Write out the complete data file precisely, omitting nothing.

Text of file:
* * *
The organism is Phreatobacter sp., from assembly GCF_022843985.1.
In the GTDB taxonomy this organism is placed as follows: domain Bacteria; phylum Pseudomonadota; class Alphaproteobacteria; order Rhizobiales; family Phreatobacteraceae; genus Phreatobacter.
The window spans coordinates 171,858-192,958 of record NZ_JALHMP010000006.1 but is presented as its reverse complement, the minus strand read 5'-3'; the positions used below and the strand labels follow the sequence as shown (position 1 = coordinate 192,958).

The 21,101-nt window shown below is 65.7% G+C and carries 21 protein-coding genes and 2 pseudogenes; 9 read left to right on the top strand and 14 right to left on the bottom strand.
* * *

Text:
The organism is Phreatobacter sp., from assembly GCF_022843985.1.
In the GTDB taxonomy this organism is placed as follows: domain Bacteria; phylum Pseudomonadota; class Alphaproteobacteria; order Rhizobiales; family Phreatobacteraceae; genus Phreatobacter.
The window spans coordinates 171,858-192,958 of record NZ_JALHMP010000006.1 but is presented as its reverse complement, the minus strand read 5'-3'; the positions used below and the strand labels follow the sequence as shown (position 1 = coordinate 192,958).

The 21,101-nt window shown below is 65.7% G+C and carries 21 protein-coding genes and 2 pseudogenes; 9 read left to right on the top strand and 14 right to left on the bottom strand.